Once you come to terms with the need to select one of the people, it might seem overwhelming. How can you choose between two people that you like? One strategy is to introspect and reflect on the qualities you would like in a spouse. Go back to the basics of what is important to you.
Brainstorm and compose a list of the qualities you know you need and want in a spouse. Try to keep your brainstorming theoretical, without focusing on either of the people you are currently dating. Then, evaluate the extent to which each guy you are dating has those qualities. You will probably find that one person is a closer match and it makes sense to choose to continue dating him. Try not to second guess your decision as you move forward with that one person. Keep in mind that you can only make a decision based on what you know now and do not doubt yourself.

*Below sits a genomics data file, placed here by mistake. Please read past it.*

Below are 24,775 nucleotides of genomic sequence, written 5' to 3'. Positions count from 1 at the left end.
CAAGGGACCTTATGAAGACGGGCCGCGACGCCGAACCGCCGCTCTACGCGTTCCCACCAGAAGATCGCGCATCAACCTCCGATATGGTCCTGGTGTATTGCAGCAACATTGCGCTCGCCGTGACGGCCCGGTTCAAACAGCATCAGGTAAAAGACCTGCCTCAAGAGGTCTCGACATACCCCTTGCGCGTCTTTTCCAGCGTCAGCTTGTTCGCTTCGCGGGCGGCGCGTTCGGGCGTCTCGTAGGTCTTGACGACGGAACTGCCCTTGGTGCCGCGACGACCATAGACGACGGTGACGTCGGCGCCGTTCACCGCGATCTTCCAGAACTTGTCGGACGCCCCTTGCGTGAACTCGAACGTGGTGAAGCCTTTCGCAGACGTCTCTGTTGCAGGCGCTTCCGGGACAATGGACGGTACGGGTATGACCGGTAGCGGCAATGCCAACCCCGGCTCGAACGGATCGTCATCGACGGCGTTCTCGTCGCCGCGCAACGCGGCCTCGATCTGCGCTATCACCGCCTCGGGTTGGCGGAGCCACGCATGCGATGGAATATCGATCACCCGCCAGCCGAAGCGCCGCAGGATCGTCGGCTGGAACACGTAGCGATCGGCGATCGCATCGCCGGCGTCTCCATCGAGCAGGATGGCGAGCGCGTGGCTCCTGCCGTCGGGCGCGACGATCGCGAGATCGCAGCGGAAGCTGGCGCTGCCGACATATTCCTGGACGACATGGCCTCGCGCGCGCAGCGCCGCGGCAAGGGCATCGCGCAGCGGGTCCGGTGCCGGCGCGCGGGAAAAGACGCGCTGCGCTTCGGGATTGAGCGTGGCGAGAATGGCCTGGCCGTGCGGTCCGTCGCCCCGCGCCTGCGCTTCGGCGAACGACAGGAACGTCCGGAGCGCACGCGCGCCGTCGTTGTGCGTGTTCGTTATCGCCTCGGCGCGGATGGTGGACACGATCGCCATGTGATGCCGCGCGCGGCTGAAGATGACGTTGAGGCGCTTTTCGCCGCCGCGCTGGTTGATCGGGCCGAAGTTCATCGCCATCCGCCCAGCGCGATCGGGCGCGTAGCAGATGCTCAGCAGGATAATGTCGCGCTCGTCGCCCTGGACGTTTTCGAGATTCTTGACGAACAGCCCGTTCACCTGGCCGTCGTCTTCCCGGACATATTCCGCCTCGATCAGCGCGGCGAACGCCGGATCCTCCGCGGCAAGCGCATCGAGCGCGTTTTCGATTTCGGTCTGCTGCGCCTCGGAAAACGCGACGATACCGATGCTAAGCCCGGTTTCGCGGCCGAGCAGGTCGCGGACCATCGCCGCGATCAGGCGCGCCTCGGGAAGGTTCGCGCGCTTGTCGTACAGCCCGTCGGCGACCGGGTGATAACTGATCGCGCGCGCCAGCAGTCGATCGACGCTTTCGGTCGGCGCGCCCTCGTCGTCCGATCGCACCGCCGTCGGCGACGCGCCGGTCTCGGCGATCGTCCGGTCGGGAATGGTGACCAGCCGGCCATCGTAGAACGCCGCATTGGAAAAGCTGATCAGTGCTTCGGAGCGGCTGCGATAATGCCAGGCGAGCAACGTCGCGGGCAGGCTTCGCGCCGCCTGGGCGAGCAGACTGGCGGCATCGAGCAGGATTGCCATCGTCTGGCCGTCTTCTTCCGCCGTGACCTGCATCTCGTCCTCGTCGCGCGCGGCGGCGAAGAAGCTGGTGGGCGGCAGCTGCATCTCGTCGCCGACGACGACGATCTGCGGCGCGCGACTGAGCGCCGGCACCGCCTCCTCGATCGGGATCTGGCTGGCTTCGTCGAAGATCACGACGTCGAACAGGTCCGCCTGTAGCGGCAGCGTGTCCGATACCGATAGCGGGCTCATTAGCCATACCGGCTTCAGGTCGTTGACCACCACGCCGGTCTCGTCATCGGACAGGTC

Part of making the decision is breaking up with the other guy, even though it can be difficult. That usually includes sharing why you do not want to continue. If you cannot think of a specific reason, a truthful explanation you can offer is, “I’m not ready to move forward and I need to date other people to get more clarity.” This reason leaves a door open for you if you end up wanting to resume dating him.